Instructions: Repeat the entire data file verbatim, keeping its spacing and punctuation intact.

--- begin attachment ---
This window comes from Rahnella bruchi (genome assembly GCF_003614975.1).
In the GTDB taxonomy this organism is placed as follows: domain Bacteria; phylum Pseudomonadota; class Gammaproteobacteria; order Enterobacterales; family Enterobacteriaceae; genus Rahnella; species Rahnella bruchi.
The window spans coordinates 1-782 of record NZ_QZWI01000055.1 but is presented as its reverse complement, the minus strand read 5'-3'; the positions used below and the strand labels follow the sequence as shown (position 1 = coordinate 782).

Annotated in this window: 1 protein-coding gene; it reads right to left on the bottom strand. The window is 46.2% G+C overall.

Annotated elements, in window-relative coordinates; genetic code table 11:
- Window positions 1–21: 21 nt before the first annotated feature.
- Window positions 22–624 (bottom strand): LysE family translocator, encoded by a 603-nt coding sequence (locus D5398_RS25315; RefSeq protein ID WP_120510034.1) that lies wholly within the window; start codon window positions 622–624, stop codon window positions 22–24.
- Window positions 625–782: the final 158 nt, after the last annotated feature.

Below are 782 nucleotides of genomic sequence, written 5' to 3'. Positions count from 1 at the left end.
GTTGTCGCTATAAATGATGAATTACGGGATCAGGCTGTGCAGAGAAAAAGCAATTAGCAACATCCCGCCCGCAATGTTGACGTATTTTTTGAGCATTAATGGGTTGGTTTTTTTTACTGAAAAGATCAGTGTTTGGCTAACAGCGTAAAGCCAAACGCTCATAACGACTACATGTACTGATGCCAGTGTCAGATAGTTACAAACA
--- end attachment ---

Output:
This window comes from Rahnella bruchi (genome assembly GCF_003614975.1).
In the GTDB taxonomy this organism is placed as follows: domain Bacteria; phylum Pseudomonadota; class Gammaproteobacteria; order Enterobacterales; family Enterobacteriaceae; genus Rahnella; species Rahnella bruchi.
The window spans coordinates 1-782 of record NZ_QZWI01000055.1 but is presented as its reverse complement, the minus strand read 5'-3'; the positions used below and the strand labels follow the sequence as shown (position 1 = coordinate 782).

Annotated in this window: 1 protein-coding gene; it reads right to left on the bottom strand. The window is 46.2% G+C overall.

Annotated elements, in window-relative coordinates; genetic code table 11:
- Window positions 1–21: 21 nt before the first annotated feature.
- Window positions 22–624 (bottom strand): LysE family translocator, encoded by a 603-nt coding sequence (locus D5398_RS25315; RefSeq protein ID WP_120510034.1) that lies wholly within the window; start codon window positions 622–624, stop codon window positions 22–24.
- Window positions 625–782: the final 158 nt, after the last annotated feature.

Below are 782 nucleotides of genomic sequence, written 5' to 3'. Positions count from 1 at the left end.
GTTGTCGCTATAAATGATGAATTACGGGATCAGGCTGTGCAGAGAAAAAGCAATTAGCAACATCCCGCCCGCAATGTTGACGTATTTTTTGAGCATTAATGGGTTGGTTTTTTTTACTGAAAAGATCAGTGTTTGGCTAACAGCGTAAAGCCAAACGCTCATAACGACTACATGTACTGATGCCAGTGTCAGATAGTTACAAACA